Happy New Year. Time for me to get back to work digging, digging, digging this Well.

 

Jim Downey

Via MetaFilter.



Is there anybody out there?*

From the opening pages of Communion of Dreams:

Jon sat there for a moment, trying to digest what Seth said. According to what pretty much everyone thought, it wasn’t possible. SETI, OSETI, META and BETA had pretty much settled that question for most scientists decades ago, and twenty years of settlement efforts throughout the solar system hadn’t changed anyone’s mind. Even with the Advanced Survey Array out at Titan Prime searching nearby systems for good settlement prospects, there had never been an indication that there was an intelligent, technologically advanced race anywhere within earshot.

It’s one of the very basic questions of space science: are we (sentient beings) unique? Rare? Common? There are a lot of ways to think about it, and here’s a nice piece on NPR discussing some of the relevant parts of the question and what we’re doing about it.  An excerpt:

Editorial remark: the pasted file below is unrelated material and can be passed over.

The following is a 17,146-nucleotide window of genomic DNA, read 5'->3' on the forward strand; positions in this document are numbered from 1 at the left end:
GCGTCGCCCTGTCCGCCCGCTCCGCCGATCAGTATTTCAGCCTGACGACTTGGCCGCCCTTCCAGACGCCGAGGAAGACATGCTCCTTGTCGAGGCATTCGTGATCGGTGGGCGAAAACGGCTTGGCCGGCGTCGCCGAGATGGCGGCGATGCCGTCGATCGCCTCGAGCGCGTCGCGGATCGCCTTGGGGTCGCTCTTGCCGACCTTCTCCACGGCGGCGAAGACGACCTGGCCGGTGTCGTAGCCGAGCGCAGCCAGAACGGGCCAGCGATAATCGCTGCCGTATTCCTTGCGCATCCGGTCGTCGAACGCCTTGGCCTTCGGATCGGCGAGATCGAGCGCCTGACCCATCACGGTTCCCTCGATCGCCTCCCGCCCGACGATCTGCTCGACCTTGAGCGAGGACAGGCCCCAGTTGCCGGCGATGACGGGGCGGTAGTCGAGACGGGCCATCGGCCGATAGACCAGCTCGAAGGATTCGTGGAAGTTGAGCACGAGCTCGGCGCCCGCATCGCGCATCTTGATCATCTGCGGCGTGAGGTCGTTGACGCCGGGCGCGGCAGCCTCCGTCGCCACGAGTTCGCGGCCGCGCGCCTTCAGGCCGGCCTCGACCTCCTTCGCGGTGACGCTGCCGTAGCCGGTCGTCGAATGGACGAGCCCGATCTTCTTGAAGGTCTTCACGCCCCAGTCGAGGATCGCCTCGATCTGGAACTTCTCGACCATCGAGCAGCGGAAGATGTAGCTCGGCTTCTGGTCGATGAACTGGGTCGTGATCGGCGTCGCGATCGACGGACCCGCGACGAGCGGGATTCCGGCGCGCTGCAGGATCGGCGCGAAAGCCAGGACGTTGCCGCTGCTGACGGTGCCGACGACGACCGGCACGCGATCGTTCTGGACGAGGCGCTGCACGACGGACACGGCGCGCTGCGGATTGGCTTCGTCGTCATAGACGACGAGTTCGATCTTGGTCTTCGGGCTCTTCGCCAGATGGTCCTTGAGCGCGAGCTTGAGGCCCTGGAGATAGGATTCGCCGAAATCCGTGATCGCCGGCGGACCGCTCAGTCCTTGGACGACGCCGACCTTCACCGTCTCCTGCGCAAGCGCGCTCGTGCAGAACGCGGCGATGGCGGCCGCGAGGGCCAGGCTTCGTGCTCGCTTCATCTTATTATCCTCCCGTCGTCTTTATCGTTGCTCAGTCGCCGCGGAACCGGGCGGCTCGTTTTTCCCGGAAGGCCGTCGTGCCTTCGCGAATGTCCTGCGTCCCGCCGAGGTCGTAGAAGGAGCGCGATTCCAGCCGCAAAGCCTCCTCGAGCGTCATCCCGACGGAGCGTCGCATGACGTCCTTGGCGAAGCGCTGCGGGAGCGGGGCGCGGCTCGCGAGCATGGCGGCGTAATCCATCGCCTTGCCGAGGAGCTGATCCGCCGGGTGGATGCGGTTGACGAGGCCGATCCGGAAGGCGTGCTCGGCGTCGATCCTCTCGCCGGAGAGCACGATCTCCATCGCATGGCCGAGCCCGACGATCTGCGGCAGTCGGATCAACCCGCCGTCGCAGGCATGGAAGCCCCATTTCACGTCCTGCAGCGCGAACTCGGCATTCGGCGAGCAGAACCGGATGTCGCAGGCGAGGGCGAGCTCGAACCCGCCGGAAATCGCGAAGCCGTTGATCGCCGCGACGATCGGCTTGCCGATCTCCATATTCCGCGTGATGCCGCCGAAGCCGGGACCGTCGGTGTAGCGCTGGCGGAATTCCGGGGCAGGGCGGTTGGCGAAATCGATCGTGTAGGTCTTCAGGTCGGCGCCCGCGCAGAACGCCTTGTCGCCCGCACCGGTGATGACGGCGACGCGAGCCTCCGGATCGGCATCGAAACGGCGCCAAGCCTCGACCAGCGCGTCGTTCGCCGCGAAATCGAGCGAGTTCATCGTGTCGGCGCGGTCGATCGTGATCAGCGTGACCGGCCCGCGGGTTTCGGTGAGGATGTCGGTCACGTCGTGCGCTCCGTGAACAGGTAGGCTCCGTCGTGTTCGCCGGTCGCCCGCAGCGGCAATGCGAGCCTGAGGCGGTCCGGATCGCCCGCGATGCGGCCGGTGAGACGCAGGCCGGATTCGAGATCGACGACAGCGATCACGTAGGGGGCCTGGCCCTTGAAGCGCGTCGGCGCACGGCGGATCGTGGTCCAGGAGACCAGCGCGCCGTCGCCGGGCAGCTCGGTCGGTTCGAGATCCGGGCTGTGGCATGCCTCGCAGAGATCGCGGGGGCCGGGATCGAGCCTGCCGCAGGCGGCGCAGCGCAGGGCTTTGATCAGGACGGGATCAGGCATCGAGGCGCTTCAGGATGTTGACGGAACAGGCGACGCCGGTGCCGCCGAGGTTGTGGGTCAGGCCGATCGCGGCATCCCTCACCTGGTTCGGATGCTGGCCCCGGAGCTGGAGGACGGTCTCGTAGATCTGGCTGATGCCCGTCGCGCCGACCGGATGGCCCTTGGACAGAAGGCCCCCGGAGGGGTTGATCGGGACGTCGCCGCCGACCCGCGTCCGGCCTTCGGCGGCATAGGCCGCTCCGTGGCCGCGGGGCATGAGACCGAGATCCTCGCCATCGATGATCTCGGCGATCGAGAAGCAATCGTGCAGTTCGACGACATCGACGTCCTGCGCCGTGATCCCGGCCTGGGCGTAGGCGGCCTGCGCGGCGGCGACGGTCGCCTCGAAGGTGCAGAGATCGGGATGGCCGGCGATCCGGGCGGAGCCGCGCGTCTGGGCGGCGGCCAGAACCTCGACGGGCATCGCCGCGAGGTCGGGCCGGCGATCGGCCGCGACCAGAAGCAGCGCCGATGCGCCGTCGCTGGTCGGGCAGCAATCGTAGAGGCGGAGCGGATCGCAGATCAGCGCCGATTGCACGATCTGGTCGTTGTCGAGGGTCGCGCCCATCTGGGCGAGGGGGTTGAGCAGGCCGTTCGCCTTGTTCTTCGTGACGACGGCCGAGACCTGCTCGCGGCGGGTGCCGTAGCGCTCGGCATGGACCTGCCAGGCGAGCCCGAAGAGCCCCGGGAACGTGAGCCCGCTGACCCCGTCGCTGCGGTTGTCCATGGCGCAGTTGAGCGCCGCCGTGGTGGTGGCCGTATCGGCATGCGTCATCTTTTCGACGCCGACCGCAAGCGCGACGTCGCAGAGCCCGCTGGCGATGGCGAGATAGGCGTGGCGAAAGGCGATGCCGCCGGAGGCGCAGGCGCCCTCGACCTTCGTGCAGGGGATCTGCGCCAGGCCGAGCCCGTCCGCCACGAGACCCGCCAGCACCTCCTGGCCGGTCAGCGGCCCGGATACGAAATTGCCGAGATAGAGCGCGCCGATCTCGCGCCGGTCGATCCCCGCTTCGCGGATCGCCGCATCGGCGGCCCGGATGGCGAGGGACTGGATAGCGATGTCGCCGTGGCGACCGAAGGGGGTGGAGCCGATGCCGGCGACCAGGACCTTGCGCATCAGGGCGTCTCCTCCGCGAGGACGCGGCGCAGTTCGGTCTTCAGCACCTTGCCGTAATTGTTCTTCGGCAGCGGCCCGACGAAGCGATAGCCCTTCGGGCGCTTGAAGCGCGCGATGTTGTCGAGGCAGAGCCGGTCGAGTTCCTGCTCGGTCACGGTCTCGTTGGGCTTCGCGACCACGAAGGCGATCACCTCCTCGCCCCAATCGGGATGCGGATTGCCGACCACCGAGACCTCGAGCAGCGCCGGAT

So, to address the first part of the question we must find out how unique the Earth is. We then should figure out how unique life, and humans, are. Fortunately, thanks to NASA’s Kepler mission, we are making huge progress in the first part of the answer. A key finding is that the majority of stars (around 70 percent) have at least one planet orbiting around them. Based on the data so far (2,740 planet candidates and 115 confirmations), Kepler scientists estimate that some 17 percent of these are Earth-size, meaning with similar mass and rocky composition as the Earth, and possibly close enough to their parent star that water, if present, could be in its liquid state.

More good news arrived on this front earlier this month as NASA authorized the construction of Kepler’s successor, TESS (for Transit Exoplanet Survey Satellite). With launch scheduled for 2017, TESS will survey a much wider area of the sky than Kepler, while focusing mostly on stars that are closer. This way, it will use spectroscopy to resolve at least part of the atmospheric composition of the exoplanets. The goal is to find telling signs of life-related compounds such as ozone, water, carbon dioxide and, if we’re really lucky, even chlorophyll. Successful detection would be very exciting, as it’d point to what optimists expect, a few fairly close Earth-like planets with metabolizing beings.